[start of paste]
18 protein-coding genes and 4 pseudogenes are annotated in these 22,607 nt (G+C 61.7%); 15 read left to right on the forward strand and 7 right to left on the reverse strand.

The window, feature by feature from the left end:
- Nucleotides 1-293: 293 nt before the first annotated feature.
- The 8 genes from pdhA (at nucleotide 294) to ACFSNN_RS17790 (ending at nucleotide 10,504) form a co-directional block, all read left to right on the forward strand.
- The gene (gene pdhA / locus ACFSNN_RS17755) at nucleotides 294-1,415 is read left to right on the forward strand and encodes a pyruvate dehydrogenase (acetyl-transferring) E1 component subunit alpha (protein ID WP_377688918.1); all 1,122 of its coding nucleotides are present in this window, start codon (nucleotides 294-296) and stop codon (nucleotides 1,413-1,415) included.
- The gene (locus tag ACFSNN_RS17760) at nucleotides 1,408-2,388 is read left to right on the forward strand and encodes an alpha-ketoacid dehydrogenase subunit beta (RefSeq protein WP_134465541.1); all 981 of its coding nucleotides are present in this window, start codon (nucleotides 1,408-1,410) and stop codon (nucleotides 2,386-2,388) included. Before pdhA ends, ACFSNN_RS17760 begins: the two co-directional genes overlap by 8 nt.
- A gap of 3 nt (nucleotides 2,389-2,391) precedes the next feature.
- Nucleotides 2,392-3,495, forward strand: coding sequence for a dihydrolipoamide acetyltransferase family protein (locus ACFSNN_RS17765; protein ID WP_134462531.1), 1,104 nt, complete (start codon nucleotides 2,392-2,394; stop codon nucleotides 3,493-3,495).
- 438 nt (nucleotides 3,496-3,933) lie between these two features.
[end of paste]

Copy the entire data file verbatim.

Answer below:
18 protein-coding genes and 4 pseudogenes are annotated in these 22,607 nt (G+C 61.7%); 15 read left to right on the forward strand and 7 right to left on the reverse strand.

The window, feature by feature from the left end:
- Nucleotides 1-293: 293 nt before the first annotated feature.
- The 8 genes from pdhA (at nucleotide 294) to ACFSNN_RS17790 (ending at nucleotide 10,504) form a co-directional block, all read left to right on the forward strand.
- The gene (gene pdhA / locus ACFSNN_RS17755) at nucleotides 294-1,415 is read left to right on the forward strand and encodes a pyruvate dehydrogenase (acetyl-transferring) E1 component subunit alpha (protein ID WP_377688918.1); all 1,122 of its coding nucleotides are present in this window, start codon (nucleotides 294-296) and stop codon (nucleotides 1,413-1,415) included.
- The gene (locus tag ACFSNN_RS17760) at nucleotides 1,408-2,388 is read left to right on the forward strand and encodes an alpha-ketoacid dehydrogenase subunit beta (RefSeq protein WP_134465541.1); all 981 of its coding nucleotides are present in this window, start codon (nucleotides 1,408-1,410) and stop codon (nucleotides 2,386-2,388) included. Before pdhA ends, ACFSNN_RS17760 begins: the two co-directional genes overlap by 8 nt.
- A gap of 3 nt (nucleotides 2,389-2,391) precedes the next feature.
- Nucleotides 2,392-3,495, forward strand: coding sequence for a dihydrolipoamide acetyltransferase family protein (locus ACFSNN_RS17765; protein ID WP_134462531.1), 1,104 nt, complete (start codon nucleotides 2,392-2,394; stop codon nucleotides 3,493-3,495).
- 438 nt (nucleotides 3,496-3,933) lie between these two features.